The Bench Press uses the chest, shoulders and triceps, but due to the set up, and its additional benefit to the lift if done correctly, I would consider it closer to a full body movement.
The Bench press is one of the ‘big three’ compound movements; accompanied by both the Back Squat and Deadlift. As it is one of the big three, and one of the same three movements used in powerlifting competitions, it’s unsurprising that a lot of weight can be used with this movement.
The bench press is a relatively easy movement to improve, with the majority of us repeating the same bad habits. However, due to this considered simplicity, it is easy to load heavily and complete badly – jeopardising the health of the shoulder and elbow joints.
Whilst mobility will only become an issue if it is very bad, the bench press and other exercise in general will likely benefit from improved flexibility and mobility. Try completing this Upper Body Stretching Routine at least twice per week to improve your suppleness!
How to Bench Press:
- Find an appropriate bench press, with the bar loaded 1 catch/hole below the maximum height you can un-rack the bar from.
- Sit on the bench, and place your feet flat and outside shoulder width, ensuring your knee is directly above your midfoot.
- Lay back on the bench (keeping the feet planted) and assume the bottom of a lat pull down position with the bar and arms. This position – with the shoulders retracted back/down and the lower back arched – is ideal for stability, protecting the shoulders and facilitating good technique.
- Without letting the back and shoulders move out of position, grip the bar just outside your shoulder width, using the markings on the bar to ensure you are gripping it equidistant from the middle of the bar.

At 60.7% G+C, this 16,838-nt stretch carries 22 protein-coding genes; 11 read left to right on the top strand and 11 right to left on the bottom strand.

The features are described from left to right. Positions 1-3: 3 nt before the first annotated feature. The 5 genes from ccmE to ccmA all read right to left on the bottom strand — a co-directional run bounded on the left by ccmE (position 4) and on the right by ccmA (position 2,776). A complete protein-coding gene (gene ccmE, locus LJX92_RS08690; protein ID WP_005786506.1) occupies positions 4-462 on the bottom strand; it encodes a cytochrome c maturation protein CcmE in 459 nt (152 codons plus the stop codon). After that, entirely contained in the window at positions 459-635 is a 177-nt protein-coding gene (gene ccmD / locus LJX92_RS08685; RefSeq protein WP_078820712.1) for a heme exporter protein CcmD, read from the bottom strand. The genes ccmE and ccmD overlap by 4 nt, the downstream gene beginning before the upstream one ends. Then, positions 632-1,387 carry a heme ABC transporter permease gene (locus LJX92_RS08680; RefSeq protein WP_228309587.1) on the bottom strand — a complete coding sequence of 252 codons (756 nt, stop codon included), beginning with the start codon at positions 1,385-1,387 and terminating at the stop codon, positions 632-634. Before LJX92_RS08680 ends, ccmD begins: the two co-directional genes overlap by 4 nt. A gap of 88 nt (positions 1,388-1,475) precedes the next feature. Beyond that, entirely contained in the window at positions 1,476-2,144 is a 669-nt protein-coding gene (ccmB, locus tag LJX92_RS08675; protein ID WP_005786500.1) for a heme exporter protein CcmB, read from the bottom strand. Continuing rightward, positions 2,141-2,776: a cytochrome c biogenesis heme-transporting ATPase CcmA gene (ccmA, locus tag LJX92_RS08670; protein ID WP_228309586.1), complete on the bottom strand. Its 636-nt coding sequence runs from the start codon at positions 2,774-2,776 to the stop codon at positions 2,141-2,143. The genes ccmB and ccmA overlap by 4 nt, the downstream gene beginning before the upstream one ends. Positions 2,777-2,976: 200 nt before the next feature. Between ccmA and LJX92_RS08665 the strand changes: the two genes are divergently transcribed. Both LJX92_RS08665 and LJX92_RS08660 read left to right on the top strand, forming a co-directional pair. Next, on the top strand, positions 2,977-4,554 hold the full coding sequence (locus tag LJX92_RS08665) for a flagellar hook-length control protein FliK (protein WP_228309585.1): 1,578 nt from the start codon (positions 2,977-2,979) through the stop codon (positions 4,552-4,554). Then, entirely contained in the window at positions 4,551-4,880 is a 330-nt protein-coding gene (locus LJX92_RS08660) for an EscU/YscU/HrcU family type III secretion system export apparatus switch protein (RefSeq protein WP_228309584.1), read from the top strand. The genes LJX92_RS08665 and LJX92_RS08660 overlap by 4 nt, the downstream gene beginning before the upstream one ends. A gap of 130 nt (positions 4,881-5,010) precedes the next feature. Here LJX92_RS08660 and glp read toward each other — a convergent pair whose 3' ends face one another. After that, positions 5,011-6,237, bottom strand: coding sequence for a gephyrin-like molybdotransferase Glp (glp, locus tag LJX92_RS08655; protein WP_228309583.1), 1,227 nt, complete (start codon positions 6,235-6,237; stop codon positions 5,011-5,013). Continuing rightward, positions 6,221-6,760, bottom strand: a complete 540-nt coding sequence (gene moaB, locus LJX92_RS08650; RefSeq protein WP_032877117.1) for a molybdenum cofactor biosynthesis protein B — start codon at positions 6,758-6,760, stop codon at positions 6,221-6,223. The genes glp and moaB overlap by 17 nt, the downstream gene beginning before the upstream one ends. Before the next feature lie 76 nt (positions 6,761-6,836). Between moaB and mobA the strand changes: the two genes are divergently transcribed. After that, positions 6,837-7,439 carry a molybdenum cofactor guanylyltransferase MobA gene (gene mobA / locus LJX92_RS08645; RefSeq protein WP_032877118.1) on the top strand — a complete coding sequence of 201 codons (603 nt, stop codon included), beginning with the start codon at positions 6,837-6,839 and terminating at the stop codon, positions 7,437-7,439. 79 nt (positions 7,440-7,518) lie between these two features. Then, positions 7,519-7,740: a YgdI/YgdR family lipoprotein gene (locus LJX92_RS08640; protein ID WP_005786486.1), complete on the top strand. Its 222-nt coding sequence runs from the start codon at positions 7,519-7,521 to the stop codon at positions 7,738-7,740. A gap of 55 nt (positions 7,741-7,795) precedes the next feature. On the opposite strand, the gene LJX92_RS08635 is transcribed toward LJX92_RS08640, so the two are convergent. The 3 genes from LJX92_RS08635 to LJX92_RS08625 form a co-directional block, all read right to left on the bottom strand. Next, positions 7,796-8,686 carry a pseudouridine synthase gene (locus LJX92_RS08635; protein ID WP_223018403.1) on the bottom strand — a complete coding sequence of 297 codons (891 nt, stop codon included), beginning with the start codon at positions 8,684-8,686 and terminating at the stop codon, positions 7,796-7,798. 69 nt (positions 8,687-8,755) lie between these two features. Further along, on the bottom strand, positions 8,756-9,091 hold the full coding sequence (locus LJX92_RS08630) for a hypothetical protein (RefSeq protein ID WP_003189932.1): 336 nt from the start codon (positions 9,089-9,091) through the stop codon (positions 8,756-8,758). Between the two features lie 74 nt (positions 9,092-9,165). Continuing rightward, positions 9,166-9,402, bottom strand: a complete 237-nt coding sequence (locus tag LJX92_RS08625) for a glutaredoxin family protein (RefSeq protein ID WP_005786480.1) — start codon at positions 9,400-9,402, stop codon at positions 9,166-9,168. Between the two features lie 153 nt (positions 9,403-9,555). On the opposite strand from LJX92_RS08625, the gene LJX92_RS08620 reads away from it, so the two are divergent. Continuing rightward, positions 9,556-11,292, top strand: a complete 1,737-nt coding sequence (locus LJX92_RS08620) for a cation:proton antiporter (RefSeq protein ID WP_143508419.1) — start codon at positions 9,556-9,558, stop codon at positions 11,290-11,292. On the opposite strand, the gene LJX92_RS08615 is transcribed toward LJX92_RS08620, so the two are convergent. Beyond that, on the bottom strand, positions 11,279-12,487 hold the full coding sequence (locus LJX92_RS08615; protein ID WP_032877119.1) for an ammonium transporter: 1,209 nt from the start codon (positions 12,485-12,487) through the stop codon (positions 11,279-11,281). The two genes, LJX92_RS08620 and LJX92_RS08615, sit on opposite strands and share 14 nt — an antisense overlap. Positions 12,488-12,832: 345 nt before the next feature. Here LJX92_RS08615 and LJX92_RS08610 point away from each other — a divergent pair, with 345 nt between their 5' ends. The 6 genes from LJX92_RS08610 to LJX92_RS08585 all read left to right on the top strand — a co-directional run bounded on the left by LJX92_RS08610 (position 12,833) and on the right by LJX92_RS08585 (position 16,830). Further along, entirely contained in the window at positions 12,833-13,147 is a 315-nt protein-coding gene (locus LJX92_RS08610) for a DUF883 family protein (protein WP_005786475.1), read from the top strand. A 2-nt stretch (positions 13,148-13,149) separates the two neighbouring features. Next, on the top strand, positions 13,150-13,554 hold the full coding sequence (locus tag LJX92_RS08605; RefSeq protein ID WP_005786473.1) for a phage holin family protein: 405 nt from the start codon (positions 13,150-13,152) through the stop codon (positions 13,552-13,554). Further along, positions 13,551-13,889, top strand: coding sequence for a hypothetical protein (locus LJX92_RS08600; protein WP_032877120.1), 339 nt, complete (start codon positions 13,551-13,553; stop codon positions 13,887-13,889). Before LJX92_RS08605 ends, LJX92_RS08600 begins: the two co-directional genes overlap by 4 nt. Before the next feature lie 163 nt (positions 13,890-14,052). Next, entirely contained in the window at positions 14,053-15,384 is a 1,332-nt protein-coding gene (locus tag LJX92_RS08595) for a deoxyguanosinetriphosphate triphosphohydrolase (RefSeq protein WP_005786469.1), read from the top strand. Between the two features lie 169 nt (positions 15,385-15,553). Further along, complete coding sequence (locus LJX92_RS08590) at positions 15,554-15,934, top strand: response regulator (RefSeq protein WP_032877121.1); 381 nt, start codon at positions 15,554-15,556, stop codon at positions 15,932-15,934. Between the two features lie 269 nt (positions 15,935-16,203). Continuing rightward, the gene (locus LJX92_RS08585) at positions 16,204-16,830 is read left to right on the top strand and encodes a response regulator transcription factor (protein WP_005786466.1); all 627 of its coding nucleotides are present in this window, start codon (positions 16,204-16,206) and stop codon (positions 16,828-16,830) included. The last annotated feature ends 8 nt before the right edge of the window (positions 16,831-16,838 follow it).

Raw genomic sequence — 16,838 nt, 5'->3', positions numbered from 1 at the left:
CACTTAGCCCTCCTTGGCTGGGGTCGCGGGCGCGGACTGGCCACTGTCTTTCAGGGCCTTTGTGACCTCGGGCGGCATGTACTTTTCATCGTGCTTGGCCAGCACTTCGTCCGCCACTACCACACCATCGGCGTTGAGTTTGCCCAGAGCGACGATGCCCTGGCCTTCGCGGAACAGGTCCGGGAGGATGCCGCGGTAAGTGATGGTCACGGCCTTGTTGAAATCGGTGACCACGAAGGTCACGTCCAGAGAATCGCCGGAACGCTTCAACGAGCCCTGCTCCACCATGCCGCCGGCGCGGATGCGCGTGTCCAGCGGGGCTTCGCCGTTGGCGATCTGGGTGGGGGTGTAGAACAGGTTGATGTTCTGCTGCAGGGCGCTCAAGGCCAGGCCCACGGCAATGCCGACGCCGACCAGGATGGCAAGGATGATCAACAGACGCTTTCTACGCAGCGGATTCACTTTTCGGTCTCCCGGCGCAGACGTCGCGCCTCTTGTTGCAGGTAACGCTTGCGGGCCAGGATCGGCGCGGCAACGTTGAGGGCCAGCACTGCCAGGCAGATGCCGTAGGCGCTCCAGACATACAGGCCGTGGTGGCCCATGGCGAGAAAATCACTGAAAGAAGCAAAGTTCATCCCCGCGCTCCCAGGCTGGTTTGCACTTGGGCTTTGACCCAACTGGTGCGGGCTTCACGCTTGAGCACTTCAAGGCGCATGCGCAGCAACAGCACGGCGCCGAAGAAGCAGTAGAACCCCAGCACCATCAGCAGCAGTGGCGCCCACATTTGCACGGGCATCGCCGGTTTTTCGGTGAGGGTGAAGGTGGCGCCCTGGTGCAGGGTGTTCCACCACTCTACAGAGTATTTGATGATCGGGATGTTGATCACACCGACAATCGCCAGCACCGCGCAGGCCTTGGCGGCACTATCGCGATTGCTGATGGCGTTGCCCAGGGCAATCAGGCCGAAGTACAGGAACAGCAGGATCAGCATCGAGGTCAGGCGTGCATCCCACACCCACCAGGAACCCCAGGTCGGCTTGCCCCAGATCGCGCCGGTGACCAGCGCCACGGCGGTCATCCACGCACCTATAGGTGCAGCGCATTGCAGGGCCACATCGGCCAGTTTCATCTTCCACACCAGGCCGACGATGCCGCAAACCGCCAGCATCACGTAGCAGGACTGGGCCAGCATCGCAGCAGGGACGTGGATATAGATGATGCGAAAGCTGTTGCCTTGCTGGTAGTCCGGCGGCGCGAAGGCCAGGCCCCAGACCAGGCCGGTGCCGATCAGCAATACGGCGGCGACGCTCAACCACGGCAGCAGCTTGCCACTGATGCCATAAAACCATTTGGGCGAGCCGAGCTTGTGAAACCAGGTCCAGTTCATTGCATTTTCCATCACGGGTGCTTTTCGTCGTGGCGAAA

- Selecting an overhand grip, with the thumbs wrapped under the bar, ensure you are gripping the bar low in the hand. This stops the wrists flexing backward if held too high, but don’t grip so low that it feels like the thumbs are at risk – we want the wrists (neutral throughout and) relatively aligned with the forearms.
- Un-rack the bar, extend the arms, and ensure the bar is level and you are balanced.
- Breathe in to fill the diaphragm and help stabilise the body, before smoothly lowering the bar until it touches the chest just below the nipples.
- Aiming to keep the elbows close to the sides, drive the bar away from the chest, flexing the chest hard at the peak of each rep and breathing out as you extend the arms.
- Ensure the bar is level, breathe in and go again.
- Breathing out too early – when you start to push – will have the same negative effect as breathing out too early when you squat or deadlift. Negating good posture and a well braced core under load.
- If you struggle to balance the bar then practice pause reps. Rest a more lightly loaded bar on your chest between the reps, levelling it out before pushing back to extension. This helps you learn what an even bar and symmetrical effort feels like before you increase the load and rep speed.
- Wrist supports are great for those that find maintaining neutral and or stable wrists an issue under heavier weights (on all pushing and arm exercises).
- A wider grip reduces the range of motion and lends itself to loading the shoulders too much. Gripping the bar just outside shoulder width allows a greater range of motion and more comfortable loading of the pecs.
The Bench Press is undoubtedly a great exercise for increasing strength and muscle size throughout the chest, shoulders and triceps, but if you want to get the most out of the movement we would suggest breaking down the entire lift (including the set up) and rebuilding. We have all done it here, and although it felt like a step backward at first, we soon exceeded our previous personal bests, without tight or painful shoulders.